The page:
One type of diagnosis requires interrupting an optical path carrying information traffic so that the background noise can be measured. This invention provides an essential component for diagnostics systems in fiber optics: a miniature, PC-board mountable light shutter.
This invention is intended to fill a specific need for a shutter to temporarily block light. The aperture may be as large as several cm long and 2 mm wide, so the shutter must move a significant distance and cover a large area. The timing varies: a shutter may be closed for as little as a few msec or for as much as 500 msec.
The space available for the mechanism is limited: it must be small enough to be placed on a PC board.
It is a general object of the invention to provide a light shutter that has high reliability, robustness, and a long useful lifetime.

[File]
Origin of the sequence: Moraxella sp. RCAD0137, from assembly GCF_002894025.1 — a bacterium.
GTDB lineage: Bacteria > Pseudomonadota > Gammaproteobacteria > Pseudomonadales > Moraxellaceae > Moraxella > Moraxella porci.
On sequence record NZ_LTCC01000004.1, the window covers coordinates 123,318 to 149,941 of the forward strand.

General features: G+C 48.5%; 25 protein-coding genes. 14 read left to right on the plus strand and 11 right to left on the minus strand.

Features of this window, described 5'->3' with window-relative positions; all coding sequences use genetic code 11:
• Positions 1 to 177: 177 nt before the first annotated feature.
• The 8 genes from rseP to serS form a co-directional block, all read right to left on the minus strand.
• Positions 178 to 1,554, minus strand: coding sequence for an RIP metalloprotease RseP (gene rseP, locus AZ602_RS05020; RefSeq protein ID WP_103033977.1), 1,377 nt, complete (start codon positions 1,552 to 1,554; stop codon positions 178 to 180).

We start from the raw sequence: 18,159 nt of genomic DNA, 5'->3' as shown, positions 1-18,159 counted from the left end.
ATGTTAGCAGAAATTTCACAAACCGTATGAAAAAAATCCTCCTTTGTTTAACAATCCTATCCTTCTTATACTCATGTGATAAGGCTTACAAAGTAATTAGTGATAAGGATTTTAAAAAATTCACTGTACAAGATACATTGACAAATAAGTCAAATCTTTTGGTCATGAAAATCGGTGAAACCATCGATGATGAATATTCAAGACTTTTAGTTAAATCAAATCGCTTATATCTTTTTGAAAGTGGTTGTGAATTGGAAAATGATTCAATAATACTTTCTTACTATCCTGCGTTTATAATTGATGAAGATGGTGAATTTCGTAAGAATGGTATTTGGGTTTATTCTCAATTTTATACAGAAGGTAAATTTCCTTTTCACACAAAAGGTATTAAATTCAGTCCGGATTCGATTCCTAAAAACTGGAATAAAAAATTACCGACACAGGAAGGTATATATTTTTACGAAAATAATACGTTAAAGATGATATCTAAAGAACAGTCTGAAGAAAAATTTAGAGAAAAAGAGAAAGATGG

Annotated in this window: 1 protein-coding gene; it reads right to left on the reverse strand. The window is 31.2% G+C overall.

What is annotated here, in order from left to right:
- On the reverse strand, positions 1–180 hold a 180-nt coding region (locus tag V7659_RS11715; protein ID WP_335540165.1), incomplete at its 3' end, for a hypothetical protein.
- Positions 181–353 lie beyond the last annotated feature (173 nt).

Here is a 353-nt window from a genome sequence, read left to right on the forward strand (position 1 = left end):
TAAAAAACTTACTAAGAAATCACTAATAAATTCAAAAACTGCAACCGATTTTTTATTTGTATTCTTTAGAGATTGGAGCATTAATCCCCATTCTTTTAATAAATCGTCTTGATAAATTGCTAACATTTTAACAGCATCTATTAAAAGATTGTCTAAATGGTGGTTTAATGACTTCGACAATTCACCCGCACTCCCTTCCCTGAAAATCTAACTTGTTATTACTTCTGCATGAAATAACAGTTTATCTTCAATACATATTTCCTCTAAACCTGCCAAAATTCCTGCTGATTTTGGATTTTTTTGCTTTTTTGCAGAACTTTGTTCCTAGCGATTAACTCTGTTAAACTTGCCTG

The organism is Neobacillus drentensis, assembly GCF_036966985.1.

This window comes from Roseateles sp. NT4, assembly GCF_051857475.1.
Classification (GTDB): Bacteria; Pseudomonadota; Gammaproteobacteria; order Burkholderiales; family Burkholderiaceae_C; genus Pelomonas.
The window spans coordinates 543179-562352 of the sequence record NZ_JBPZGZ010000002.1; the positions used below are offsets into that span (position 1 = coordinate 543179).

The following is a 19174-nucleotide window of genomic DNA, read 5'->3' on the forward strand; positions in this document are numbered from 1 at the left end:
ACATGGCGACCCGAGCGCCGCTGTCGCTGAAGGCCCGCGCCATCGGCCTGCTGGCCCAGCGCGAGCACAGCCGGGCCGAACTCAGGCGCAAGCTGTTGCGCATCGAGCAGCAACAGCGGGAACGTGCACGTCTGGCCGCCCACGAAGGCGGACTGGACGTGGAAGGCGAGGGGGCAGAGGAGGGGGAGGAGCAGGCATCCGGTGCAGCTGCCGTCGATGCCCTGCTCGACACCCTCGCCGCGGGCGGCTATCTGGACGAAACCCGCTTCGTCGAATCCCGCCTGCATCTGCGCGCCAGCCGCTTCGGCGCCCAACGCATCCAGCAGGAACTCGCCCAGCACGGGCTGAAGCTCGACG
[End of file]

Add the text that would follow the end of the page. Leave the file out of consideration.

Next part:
Another object is to provide a light shutter of the type described which is electronically driven and is capable of operating at voltages compatible with transistor transistor logic circuitry.
FIG. 1 is a schematic drawing showing a light shutter of the invention in broad concept form.
FIG. 2 is a top plan view of a frame for the light shutter of FIG. 1.
FIG. 3 is a side elevation view taken along the line 2—2 of FIG. 2.
FIG. 4 is an end elevation view taken along the line 3—3 of FIG. 3
FIG. 5 is an isometric view of the light shutter frame of FIG. 2.
FIG. 6 is a bottom plan view of the light shutter frame of FIG. 2.